Blinkers off Groundswell at Caulfield

Craig Brennan
Trainer Anthony Freedman will remove blinkers from Groundswell who resumes at Caulfield

As a younger brother to three-time Group One winner Shoals, expectations have been high for Groundswell who makes his reappearance in the Manfred Stakes at Caulfield.

Sam Freedman, assistant trainer to his father Anthony, believes maturity and race experience will help Groundswell deliver on those expectations, even as early as in Saturday's Group Three race.

Groundswell will race without blinkers on Saturday, an indication the penny has finally dropped.

"We've trialled him both times this prep without the blinkers," Freedman said.

"He was a bit green and didn't know what was going on in his first two preparations and he really needed the blinkers then, but he knows what it's all about now.

"He never used to work super without the blinkers, but he's working really well without them now, so we don't think they're needed at this stage.

"That's not to say he might not have them on again later in the prep, but we're happy without them for Saturday."

Freedman said the stable wants Groundswell ridden cold from the widest barrier with the expectation the colt will deliver an explosive turn of foot.

While Groundswell finished third to stablemate Super Seth in the Caulfield Guineas and filled the same placing behind Dalasan in the Carbine Club Stakes at Flemington, both at 1600m, Freedman said Groundswell may not head to the Australian Guineas on March 7.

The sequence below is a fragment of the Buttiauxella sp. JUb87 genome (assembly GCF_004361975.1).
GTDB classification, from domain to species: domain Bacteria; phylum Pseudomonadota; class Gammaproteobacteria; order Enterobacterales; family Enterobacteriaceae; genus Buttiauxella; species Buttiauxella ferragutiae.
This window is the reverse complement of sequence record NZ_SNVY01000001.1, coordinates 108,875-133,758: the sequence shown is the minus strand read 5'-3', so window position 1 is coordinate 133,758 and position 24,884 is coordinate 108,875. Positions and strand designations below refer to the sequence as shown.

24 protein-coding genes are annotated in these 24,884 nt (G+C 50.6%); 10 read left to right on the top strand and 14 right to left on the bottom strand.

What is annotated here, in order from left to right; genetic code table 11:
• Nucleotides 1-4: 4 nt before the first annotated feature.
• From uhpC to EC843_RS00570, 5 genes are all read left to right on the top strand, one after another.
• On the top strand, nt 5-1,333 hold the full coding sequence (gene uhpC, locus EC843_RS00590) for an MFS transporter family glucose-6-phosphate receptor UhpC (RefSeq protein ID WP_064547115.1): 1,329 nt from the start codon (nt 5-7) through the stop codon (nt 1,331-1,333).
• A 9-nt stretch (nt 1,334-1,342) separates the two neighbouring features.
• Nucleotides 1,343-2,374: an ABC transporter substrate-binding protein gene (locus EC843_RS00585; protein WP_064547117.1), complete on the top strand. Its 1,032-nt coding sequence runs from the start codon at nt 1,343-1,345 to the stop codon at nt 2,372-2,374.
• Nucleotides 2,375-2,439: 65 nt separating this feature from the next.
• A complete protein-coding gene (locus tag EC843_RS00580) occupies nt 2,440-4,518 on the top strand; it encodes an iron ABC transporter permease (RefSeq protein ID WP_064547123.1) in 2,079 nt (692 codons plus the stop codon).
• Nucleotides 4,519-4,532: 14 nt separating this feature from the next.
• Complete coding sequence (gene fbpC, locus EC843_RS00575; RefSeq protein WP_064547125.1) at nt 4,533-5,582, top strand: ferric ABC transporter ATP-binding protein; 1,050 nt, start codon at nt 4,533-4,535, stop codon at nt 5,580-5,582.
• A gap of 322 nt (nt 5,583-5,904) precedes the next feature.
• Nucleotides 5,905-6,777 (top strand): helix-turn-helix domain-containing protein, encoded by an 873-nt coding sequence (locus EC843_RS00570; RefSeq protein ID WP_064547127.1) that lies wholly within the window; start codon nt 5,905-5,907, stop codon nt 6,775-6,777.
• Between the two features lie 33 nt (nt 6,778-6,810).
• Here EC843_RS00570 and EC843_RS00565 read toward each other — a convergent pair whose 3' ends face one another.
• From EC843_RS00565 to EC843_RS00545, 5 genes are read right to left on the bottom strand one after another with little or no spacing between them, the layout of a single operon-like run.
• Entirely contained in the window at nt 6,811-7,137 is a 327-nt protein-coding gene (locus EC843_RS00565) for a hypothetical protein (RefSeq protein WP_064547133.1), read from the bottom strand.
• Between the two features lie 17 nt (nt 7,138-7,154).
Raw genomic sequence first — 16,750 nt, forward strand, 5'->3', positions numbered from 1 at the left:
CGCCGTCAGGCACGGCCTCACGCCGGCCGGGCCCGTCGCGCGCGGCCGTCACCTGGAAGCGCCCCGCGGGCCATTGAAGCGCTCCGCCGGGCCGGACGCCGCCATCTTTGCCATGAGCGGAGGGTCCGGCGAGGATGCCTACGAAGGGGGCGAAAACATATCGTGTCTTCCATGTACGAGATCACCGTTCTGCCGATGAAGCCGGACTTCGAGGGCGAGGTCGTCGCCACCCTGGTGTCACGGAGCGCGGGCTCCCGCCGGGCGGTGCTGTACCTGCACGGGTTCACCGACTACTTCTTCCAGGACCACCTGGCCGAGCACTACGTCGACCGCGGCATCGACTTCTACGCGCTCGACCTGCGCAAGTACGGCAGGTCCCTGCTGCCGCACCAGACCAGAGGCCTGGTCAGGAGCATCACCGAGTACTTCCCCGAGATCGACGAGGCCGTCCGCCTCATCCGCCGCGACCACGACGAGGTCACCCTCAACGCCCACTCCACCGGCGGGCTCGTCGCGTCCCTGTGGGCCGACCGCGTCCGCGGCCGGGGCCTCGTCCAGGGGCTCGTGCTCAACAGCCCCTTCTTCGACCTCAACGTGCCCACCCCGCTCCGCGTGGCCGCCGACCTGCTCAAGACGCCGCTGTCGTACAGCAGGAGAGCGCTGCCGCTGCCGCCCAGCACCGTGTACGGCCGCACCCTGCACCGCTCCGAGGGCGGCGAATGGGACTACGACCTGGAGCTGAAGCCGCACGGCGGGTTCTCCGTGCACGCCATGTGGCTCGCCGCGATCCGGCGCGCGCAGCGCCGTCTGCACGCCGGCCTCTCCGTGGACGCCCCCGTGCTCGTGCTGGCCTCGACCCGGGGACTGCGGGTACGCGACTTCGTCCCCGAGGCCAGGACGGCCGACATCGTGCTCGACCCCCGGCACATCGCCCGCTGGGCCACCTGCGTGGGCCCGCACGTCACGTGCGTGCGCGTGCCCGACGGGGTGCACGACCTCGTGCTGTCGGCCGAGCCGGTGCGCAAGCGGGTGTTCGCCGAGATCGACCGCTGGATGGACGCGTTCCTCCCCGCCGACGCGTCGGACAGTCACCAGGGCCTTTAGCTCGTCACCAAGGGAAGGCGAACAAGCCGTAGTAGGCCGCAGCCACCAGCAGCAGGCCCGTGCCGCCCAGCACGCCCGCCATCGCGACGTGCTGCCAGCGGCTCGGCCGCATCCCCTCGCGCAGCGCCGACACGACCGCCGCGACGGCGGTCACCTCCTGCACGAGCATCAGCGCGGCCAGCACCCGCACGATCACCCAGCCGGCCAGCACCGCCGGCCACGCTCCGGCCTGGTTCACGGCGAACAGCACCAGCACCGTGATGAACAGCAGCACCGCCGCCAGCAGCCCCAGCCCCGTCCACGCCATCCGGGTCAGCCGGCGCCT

"We want to see how he goes on Saturday and work out what his best trip is," Freedman said.

"We think he might be a 1200 and 1400 metre horse as opposed to being a miler.

"There's a few different options for him, but we'll learn a bit more about him on Saturday."

Super Seth also runs with Freedman saying he will need everything to go right on Saturday.

A 2.5kg penalty for his Guineas win combined with the inside draw are viewed as negatives.

"He's probably better drawn out wide where he can get to the outside and chase them down," Freedman said.

"But it's only a small field and he's first-up.

"He'll settle midfield, or a touch worse and then he'll just need some breaks to come at the right time."

Freedman pointed out Super Seth was successful first-up last campaign over 1200m at Caulfield and was working well ahead of his return.

"He looks great and obviously has some tightening up to do towards the Guineas, but he's certainly fit enough to run really well at 1200 metres," Freedman said.